An alloy, as it was produced in the Example 1 by spray-compacting, is extruded to a round bar having an outer diameter of 74 mm. Based on the simpler geometry, a press extrusion rate of 1.5 m/min is achieved which translates into not insignificant cost savings. The bar is divided into sections having a length of 27 mm. These sections are then formed by Cup Can--Backward--Extrude at temperatures of 420° C. to a cup can having an outer diameter of 74 mm, an inner diameter of 67 mm and a height of 130 mm. The thin floor having a thickness of 4 mm is subsequently cut out during the machining of the pipe ends.
An alloy, as it was produced in Example 1 and 2 by spray-compacting, is extruded without prior annealing to a round bar having an outer diameter of 74 mm. The primary silicon Si precipitate are in the size range of from 1 μm to 7 μm. The bar is divided into sections having a length of 27 mm. These sections are inductively heated within 4 to 5 minutes to a temperature of 560° C. At this temperature the alloy is between solidus and liquidus. The partly liquid bar section is mechanically stable and can be handled and manipulated.
As can be seen in FIG. 2, the partly liquid bar section (1) is formed by Cup Can--Backward--Extrude in a closed tool, which tool comprises an extrusion punch (3) (cup can method), a matrix mold (2), and an ejector (4). For this purpose, the section (1) is placed into the tool (FIG. 2, Section E), is formed with the extrusion punch (3) (FIG. 2, Section F) and is ejected by the motion of the ejector (4) (FIG. 2, G). There results a cup can having an outer diameter of 74 mm, an inner diameter of 67 mm, and a height of 130 mm. The floor of the formed, disentangled and lifted cup can of a thickness of 4 mm can subsequently be cut out during the machining of the pipe ends or can be removed by stamping.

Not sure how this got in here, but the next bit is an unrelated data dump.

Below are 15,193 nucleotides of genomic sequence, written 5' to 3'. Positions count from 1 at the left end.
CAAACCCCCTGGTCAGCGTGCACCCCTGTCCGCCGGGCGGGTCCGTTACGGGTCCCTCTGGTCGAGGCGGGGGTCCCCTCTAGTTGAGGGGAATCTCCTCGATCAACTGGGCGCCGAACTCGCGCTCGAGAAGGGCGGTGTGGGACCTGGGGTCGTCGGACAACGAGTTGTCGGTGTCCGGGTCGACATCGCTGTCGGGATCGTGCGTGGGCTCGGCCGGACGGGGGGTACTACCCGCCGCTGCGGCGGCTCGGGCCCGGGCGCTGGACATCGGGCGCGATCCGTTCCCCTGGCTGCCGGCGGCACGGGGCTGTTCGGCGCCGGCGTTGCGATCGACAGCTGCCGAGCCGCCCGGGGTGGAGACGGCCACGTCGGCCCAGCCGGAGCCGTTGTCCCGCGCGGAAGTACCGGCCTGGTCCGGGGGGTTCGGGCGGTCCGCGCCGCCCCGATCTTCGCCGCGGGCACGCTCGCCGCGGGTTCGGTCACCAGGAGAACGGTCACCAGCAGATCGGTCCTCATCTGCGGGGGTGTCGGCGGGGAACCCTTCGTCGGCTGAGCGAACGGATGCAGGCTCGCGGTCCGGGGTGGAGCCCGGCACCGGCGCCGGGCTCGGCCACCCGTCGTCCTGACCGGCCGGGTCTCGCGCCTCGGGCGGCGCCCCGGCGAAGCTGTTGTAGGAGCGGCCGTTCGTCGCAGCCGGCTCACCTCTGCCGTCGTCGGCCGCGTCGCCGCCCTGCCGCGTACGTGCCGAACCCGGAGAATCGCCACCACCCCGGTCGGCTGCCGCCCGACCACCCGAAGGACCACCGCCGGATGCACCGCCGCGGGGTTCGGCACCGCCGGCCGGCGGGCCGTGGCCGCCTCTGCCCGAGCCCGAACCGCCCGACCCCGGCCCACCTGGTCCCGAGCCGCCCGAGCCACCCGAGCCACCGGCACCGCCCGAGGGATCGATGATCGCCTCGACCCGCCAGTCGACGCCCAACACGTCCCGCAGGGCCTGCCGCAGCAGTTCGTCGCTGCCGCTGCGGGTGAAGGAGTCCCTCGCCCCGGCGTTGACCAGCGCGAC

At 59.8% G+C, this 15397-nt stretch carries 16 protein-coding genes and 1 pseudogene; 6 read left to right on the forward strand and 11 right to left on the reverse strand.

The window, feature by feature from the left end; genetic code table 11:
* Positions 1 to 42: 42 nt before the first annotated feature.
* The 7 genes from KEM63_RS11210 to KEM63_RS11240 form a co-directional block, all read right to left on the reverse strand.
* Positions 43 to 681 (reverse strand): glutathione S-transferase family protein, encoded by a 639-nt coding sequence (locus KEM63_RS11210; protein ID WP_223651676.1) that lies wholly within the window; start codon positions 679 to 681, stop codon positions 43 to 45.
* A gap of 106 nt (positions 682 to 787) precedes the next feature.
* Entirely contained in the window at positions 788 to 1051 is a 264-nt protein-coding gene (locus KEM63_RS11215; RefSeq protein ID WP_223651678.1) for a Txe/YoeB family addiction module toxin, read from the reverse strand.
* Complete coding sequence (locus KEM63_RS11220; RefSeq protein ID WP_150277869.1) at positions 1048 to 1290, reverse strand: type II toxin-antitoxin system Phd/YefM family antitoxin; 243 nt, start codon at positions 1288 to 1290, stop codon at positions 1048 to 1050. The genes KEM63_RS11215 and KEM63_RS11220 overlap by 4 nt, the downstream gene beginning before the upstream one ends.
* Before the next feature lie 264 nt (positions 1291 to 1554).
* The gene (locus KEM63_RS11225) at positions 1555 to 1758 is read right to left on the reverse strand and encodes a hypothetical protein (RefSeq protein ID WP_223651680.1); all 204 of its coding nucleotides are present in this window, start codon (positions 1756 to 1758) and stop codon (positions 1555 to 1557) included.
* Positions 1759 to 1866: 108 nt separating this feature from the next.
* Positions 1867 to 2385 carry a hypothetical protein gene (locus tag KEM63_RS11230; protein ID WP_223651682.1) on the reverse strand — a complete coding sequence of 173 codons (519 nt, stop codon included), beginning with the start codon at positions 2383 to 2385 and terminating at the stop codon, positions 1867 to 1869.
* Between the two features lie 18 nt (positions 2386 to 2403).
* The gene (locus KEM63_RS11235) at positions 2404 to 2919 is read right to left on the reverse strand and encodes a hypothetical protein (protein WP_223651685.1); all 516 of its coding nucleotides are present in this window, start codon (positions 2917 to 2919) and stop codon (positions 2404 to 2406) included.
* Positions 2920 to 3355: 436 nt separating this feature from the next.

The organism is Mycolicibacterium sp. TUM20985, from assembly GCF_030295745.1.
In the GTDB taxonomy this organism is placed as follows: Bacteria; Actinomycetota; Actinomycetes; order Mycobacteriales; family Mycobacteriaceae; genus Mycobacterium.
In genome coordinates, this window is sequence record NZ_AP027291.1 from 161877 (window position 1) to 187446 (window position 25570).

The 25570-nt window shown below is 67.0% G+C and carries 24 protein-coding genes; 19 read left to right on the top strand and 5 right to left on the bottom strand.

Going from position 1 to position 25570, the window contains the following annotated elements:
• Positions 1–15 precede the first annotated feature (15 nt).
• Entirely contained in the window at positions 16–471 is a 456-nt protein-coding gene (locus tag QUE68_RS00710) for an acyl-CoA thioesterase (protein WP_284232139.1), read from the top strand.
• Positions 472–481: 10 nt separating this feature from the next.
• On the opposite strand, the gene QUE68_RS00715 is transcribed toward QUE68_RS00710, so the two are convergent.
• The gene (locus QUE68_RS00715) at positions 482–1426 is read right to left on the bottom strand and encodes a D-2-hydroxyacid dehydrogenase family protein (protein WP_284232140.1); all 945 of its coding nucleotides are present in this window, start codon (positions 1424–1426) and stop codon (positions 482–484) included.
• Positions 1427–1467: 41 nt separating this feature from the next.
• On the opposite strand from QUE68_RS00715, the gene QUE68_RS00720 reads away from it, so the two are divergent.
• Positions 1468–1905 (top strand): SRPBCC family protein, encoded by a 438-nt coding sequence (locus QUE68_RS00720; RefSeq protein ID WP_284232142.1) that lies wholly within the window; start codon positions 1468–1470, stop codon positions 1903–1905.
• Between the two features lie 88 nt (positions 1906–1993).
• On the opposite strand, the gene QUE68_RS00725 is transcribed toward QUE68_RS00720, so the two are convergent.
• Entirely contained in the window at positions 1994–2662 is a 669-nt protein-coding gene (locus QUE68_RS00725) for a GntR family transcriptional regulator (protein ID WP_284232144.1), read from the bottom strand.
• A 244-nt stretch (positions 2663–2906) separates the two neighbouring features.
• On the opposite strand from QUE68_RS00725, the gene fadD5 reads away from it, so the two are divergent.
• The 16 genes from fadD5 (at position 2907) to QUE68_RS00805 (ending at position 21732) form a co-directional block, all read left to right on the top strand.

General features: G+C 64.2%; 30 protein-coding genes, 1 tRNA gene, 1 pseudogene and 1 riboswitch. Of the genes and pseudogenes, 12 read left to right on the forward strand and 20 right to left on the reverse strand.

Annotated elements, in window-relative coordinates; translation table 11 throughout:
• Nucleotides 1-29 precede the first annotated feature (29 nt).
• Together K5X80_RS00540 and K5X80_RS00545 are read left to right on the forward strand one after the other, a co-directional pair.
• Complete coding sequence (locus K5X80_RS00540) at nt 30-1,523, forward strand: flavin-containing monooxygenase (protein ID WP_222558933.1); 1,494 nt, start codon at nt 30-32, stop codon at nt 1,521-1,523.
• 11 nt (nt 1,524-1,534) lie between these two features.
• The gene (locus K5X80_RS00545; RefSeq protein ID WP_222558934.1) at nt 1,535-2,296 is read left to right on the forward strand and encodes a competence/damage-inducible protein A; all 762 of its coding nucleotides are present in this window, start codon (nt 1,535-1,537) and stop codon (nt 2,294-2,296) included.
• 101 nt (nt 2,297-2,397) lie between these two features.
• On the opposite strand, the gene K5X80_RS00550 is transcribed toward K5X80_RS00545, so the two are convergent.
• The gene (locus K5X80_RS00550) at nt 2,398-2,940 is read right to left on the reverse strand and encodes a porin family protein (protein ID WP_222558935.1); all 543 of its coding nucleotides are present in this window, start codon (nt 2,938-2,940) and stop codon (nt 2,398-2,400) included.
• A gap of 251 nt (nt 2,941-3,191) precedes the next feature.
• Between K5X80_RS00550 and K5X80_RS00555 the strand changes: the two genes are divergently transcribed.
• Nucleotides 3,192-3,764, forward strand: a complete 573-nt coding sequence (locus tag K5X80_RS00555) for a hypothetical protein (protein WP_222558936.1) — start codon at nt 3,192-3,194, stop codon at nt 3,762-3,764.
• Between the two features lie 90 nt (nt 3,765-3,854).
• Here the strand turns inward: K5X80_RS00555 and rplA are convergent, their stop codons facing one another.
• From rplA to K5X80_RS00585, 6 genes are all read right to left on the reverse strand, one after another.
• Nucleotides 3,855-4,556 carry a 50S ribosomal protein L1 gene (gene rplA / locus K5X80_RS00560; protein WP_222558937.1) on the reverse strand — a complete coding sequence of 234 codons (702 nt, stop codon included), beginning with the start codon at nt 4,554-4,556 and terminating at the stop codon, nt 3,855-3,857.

Only very small deformation forces are required based on the partly liquid state. The silicon Si precipitates grow to 30 μm to 25 μm as a function of this partly liquid state.
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|Citing Patent||Filing date||Publication date||Applicant||Title|
|US6485681 *||Mar 1, 2000||Nov 26, 2002||Erbsloeh Ag||Process for manufacturing thin pipes|
|US7227707||Apr 21, 2006||Jun 5, 2007||Intergraph Hardware Technologies, Co.||Holding device for an optical element|
|US8590502||Jul 16, 2009||Nov 26, 2013||Peak Werkstoff Gmbh||Method for the production of a cylinder crankcase having multiple cylinder liners and short cylinder liner with a material strip affixed thereto|
|US20040066566 *||Aug 21, 2003||Apr 8, 2004||Michael Trunz||Holding device for an optical element|
|US20090320783 *||Jul 16, 2009||Dec 31, 2009||Peak Werkstoff Gmbh||Method for the production of a cylinder crankcase having multiple cylinder liners and short cylinder liner with a material strip affixed thereto|
|CN105177327A *||Sep 11, 2015||Dec 23, 2015||广西南南铝加工有限公司||Preparation method for high-magnesium aluminum alloy O-state plate of 5XXX series|
|U.S. Classification||419/5, 419/48, 419/41|
|International Classification||B22F3/115, C22C1/04, C22F1/043, B22D23/00, B21D53/84, C23C26/00, C23C4/12, C22F1/00, B21C23/14, C22C21/02|
|Cooperative Classification||C23C4/123, B21C23/186, B21C23/183, C22C1/0416, C22F1/043, C23C26/00|
|European Classification||C23C4/12A, C23C26/00, C22C1/04B1, C22F1/043|
|Feb 27, 1998||AS||Assignment|
Owner name: ERBSLOH AKTIENGESELLSCHAFT, GERMANY
Free format text: ASSIGNMENT OF ASSIGNORS INTEREST;ASSIGNORS:COMMANDEUR, BERNAHRD;SCHATTEVOY, ROLF;HUMMERT, KLAUS;ANDOTHERS;REEL/FRAME:009286/0020
Effective date: 19980213
|Dec 2, 2003||FPAY||Fee payment|